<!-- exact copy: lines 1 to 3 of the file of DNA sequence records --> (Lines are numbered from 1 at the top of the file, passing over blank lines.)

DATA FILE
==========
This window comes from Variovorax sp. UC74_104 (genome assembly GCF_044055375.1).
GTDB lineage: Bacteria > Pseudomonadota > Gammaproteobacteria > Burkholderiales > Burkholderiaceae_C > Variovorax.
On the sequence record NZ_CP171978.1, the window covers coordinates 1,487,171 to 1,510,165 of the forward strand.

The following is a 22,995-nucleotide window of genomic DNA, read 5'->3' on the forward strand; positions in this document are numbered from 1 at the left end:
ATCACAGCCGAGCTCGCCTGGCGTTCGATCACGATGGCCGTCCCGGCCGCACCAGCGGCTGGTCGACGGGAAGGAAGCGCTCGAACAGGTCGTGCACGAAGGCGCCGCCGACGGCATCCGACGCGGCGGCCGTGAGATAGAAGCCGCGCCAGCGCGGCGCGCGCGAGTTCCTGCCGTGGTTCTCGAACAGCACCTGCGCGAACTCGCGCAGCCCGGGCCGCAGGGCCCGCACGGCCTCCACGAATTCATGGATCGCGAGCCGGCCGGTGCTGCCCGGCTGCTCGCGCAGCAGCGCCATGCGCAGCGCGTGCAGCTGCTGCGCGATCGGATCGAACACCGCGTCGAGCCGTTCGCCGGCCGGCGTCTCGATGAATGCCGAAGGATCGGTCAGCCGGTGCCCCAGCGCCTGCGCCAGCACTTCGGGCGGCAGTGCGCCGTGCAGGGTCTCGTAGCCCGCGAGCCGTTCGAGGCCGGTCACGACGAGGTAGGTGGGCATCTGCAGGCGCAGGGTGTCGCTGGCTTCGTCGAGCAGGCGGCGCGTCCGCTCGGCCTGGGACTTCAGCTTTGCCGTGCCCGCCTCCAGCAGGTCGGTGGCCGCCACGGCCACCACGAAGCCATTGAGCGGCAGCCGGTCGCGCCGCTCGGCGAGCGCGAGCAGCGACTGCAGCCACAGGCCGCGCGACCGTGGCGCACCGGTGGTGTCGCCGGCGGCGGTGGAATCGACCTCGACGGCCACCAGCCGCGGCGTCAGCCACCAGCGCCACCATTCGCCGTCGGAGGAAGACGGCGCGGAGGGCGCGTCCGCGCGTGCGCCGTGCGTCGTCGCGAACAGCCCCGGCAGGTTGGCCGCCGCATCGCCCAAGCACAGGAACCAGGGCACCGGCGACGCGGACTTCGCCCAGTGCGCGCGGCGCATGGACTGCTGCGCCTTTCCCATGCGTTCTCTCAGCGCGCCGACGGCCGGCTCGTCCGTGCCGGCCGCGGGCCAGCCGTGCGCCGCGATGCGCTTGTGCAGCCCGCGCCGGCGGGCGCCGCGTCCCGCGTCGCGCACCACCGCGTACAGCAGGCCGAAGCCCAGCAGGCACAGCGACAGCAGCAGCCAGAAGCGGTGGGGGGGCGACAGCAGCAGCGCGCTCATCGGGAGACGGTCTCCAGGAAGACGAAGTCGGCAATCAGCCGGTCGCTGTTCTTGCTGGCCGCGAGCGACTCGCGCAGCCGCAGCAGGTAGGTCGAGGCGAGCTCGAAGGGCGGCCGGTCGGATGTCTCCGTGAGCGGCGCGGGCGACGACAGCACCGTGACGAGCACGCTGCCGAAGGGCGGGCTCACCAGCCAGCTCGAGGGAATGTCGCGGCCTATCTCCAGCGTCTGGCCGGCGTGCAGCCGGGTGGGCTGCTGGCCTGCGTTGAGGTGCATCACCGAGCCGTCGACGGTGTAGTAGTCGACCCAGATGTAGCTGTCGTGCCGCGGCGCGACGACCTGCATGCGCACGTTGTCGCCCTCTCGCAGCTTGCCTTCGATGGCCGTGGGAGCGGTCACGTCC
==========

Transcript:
This window comes from Variovorax sp. UC74_104 (genome assembly GCF_044055375.1).
GTDB lineage: Bacteria > Pseudomonadota > Gammaproteobacteria > Burkholderiales > Burkholderiaceae_C > Variovorax.
On the sequence record NZ_CP171978.1, the window covers coordinates 1,487,171 to 1,510,165 of the forward strand.